The research, due to be presented today at the UK’s Society for General Microbiology's autumn conference, reports on a new biopolymer delivery vehicle for the delivery of probiotic bacteria to the gut.
The researchers, led by Dr Iza Radecka from the University of Wolverhampton, noted that one of the challenges for manufacturers of probiotic foods is getting high enough numbers of these bacteria into the intestines, because most perish during processing, storage, and under the heavy acidic conditions of the stomach.
“We thought, if we could coat probiotic bacteria with this, then they could perhaps better survive the harsh environment of the stomach,” said Radecka.
“Our research uses a novel biodegradable, edible and non-toxic biopolymer to protect bacteria during storage and after ingestion so that consistent numbers of live and viable friendly bacteria can be administered via food products,” she explained.
Radecka told NutraIngredients that there are currently problems with the stability of probiotic populations in products because of the large losses of viable population seen during freeze drying of products, storage time, and during the low pH conditions of the stomach.
“By coating the bacteria with this polymer, we found that the survival at these three steps is fantastic – we can have nearly the same number of bacteria at the end of the process as the number at the beginning,” said Radecka.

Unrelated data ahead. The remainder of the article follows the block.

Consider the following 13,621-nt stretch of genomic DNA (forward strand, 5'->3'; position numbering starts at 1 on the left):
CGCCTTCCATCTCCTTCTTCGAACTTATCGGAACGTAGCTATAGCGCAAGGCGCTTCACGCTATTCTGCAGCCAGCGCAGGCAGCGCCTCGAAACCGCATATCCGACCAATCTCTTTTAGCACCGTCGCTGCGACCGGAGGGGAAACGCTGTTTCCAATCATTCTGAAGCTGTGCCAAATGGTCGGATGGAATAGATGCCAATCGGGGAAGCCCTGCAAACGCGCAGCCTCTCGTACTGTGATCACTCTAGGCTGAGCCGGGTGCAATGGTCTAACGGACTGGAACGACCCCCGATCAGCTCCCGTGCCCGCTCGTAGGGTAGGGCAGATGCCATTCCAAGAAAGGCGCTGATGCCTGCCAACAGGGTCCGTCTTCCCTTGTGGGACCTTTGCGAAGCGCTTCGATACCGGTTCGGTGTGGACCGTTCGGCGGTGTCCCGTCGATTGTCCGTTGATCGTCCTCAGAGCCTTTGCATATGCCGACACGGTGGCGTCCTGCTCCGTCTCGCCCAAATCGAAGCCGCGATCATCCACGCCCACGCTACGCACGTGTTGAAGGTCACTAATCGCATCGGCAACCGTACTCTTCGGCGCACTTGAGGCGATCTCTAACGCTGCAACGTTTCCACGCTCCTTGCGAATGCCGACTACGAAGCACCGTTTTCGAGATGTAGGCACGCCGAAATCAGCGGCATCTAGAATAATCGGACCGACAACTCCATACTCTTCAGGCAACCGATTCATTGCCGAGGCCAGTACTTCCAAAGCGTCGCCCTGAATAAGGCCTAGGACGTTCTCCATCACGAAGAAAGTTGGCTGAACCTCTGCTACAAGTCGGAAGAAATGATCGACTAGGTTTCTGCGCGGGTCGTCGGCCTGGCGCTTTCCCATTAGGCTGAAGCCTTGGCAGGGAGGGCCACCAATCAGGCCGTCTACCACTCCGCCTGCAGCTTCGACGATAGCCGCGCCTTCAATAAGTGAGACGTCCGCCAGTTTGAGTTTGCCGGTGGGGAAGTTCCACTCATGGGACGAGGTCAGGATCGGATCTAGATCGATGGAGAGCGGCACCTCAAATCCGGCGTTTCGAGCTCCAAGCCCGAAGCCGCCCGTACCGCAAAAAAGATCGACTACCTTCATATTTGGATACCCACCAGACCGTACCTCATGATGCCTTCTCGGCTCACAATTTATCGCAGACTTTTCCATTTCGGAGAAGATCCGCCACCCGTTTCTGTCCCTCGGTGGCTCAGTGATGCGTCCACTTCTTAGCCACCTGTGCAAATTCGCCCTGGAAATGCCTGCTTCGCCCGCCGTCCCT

She explained that the structure of the new biopolymer is very stable at lower pH values, but becomes more relaxed as pH increases to values of around 6 or 7.
The researcher team said that new biodegradable polymer is able to remain intact in the stomach and continue to the intestine, where it disintegrates, releasing the bacteria.
Initial studies have shown that probiotics including Lactobacillus and Bifidobacteria strains were able to survive in a simulated gastric juice solution for up to four hours when they were coated with the polymer – compared to only two hours survival for non-coated populations.
According to Euromonitor International, the value of the global probiotic market, including yoghurt, supplements and juice, was over $20bn (€14.2bn) in 2008, whilst the European probiotic yoghurt market alone was said to be worth $6.73bn (€4.8bn).
The researchers said that they are looking to now perform in vivo research on the human digestive system, whilst working on ways to improve the production and costs of the biopolymer vehicle.
“From a health point of view it would be nice to deliver a better amount of probiotic bacteria to the gut, and keep the gut healthy as we known probiotic bacteria can,” said Radecka.
“If we an keep the maximum number of cells alive to deliver to the gut then I am sure we can improve human health,” she added.